An exceeding number of evangelical Christians have long crusaded against Evolution Theory solely because it discredits Abrahamic teaching. But is this really the most appropriate doctrinal or theological battleground? It occurs to me today—and I hope to explore the idea in a future post—that Evolution Theory is a greater doctrinal threat to the premise of salvation than it is to scriptural inerrancy. Continue Reading
I am not saying that face coverings should be worn nor am I saying that face coverings should not be worn; I am saying that governments must not compel it. You see, while I am a stalwart libertarian, I am also a pentecostal Christian. I contend that such mandates go against my sincere religious beliefs.Continue Reading
The country has lost its mind trying to control the uncontrollable. Trying to stop pathogenic dispersion is like trying to prevent California wildfires. Humans want to think that our evolved intellect empowers us to bend nature to our wills. The reality is that all animals–homo or otherwise–must live with and within nature. Human suppression of natural fire turns the surrounding nature into a tinderbox. Fire is a critical part of nature’s ecosystem. Pathogens are too. I don’t hear all the macroevolutionists Continue Reading
People like Ben Carson and Mike Pence shade intellectual Christians as much as they flame dogmatic Christians. As for me, yes, I can engage philosophical arguments without fear of sacrificing belief. Argument might alter my concept of God but argument will never change my belief in God.
It has been said that God cannot change his mind or alter his plans once decreed. Two verses in particular point to this:
Numbers 23:19 (NIV)
God is not human, that he should lie, not a human being, that he should change his mind. Does he speak and then not act? Does he promise and not fulfill?
1 Samuel 15:29 (NIV)
He who is the Glory of Israel does not lie or change his mind; for he is not a human being, that he should change his mind.
But there are clear instances where God in fact changed his mind and/or altered his declared course of action. Continue Reading
I found myself reflecting on the 2002 Hillsong lryic: I will bless the Lord forever, and I will trust Him at all times. He has delivered me from all fear… I will not be moved, and I’ll say of the Lord… You are my shield, my strength, my portion, deliverer, my shelter, strong tower, my very present help in time of need…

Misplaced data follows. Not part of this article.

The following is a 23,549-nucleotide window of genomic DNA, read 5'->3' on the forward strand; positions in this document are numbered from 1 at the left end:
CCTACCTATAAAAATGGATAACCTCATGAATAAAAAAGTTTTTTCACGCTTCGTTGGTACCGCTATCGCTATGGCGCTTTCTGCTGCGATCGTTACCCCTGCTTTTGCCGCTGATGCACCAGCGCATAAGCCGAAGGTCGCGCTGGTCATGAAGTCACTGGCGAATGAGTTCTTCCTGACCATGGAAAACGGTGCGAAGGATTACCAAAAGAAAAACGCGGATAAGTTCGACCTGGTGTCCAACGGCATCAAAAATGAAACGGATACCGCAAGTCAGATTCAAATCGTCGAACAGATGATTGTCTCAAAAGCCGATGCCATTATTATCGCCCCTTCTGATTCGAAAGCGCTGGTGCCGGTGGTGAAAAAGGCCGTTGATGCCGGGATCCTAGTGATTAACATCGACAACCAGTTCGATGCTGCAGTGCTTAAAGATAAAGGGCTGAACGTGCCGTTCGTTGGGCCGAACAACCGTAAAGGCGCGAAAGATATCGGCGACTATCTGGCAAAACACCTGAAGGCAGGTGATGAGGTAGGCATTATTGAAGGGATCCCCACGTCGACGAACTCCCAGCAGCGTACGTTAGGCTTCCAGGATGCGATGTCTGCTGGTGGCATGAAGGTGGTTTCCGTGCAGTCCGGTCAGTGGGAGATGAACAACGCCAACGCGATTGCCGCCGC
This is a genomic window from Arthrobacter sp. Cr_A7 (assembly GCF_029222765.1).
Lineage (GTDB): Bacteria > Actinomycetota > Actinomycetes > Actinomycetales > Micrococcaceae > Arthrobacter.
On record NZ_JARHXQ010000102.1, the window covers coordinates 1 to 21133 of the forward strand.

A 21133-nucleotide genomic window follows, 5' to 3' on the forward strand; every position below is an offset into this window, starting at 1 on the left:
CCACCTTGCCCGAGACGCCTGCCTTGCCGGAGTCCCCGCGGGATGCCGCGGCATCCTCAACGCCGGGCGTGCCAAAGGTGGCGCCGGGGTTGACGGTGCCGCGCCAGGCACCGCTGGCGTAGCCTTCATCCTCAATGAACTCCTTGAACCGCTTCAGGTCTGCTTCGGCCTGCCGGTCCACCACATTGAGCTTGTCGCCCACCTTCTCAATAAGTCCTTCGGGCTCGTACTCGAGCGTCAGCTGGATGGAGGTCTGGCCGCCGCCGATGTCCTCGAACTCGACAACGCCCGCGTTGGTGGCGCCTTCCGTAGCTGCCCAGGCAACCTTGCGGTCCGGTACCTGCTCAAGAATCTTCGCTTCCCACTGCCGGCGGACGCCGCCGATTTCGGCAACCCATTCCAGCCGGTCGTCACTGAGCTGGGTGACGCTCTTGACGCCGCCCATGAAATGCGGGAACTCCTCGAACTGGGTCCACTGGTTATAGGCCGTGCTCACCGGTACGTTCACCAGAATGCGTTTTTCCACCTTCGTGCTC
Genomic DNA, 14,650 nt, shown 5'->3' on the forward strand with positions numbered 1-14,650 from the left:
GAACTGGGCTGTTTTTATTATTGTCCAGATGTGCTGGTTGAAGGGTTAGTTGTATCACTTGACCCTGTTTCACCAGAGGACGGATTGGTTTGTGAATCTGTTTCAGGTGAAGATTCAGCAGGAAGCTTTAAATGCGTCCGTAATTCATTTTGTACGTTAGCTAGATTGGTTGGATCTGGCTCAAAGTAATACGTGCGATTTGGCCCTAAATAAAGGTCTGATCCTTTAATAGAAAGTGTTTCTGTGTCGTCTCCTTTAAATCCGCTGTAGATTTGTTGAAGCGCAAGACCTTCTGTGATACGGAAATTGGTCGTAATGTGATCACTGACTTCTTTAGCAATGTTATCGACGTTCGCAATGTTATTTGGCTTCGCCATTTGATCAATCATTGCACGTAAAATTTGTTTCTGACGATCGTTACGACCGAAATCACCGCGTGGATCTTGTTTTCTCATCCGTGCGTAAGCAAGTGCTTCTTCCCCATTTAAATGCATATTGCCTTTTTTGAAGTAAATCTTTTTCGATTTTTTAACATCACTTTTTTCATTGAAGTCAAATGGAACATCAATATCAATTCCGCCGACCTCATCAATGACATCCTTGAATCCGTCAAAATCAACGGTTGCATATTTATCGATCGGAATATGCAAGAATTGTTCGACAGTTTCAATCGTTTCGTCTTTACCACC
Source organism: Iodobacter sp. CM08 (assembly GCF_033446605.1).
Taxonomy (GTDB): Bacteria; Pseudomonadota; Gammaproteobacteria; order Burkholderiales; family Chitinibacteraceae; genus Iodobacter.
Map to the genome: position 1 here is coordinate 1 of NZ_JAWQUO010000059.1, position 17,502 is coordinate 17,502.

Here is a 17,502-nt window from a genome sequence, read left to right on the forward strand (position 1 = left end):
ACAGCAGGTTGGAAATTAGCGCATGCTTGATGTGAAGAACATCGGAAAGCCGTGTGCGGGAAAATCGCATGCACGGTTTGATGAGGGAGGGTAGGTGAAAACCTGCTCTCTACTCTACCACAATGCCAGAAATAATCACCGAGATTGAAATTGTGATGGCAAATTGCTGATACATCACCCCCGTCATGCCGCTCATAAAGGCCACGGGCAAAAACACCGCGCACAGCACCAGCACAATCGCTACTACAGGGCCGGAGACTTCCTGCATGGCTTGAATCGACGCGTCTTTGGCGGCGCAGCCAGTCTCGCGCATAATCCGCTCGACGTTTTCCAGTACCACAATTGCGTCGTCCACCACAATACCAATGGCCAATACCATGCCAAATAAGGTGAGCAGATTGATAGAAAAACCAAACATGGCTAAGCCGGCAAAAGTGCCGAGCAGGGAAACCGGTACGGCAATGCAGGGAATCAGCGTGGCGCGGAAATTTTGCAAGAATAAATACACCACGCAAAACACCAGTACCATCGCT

While largely a paraphrase of the 34th Psalm, it really boils it down to a kernel.Continue Reading
Christ’s ‘great commandment’ instructs Christians to “Love the Lord your God with all your heart and with all your soul and with all your mind and with all your strength’ […and to] ‘love your neighbor as yourself.’ There is no commandment greater than these.” (Mark 12:30-31 NIV). This summation, of course, recompiles a few Old Testament passages, notably, Leviticus 19:18 (“love your neighbor as yourself.”) A week or so ago I commented on another professor’s blog post that loving our neighbor *as* ourselves means that we must love ourselves equally as others. By way of example, a battered spouse should not remain with an abusive partner because, no matter the love for the partner, the battered spouse must love the self as much as the other. A loving parent does not place a beloved child in harm’s way so neither should a loving self place a beloved self in harm’s way. Today my eyes were opened to another implication of Mark 12:31.Continue Reading
Two verses have been on my mind again these last two or three days. The first is John 19:11—”You would have no power over me if it were not given to you from above“—and Lamentations 3:37—”Who can speak and have it happen if the Lord has not decreed it?” (NIV–1978). Another more modern translation, and the one that I really want to focus on, renders Lamentations 3:37 as “Can anything happen without the Lord’s permission?” (NLT–1996).Continue Reading
The creation account(s) in Genesis can be rather puzzling. Only so much can be ascertained from a literal reading of the text itself. Enlightened inquiry begins by posing questions and seeking to answer those questions. There are certain deductions and interpretations that can adduced from the self-referential metatext (that is, each creative iteration implicitly depends on predicate iterations and thus subsequent passages reveal things not explicitly disclosed by former passages). This post seeks to elucidate some of those readings, but it cannot conclusively explain everything. For that reason, one of the principal aims here is to pose more questions than answers so as to invite the reader’s own contemplation. Ultimately, though, full understanding probably depends upon prophetic revelation apart from the text proper.Continue Reading
2 Timothy 1:7 declares that “God hath not given us the spirit of fear; but of power, and of love, and of a sound mind.”Continue Reading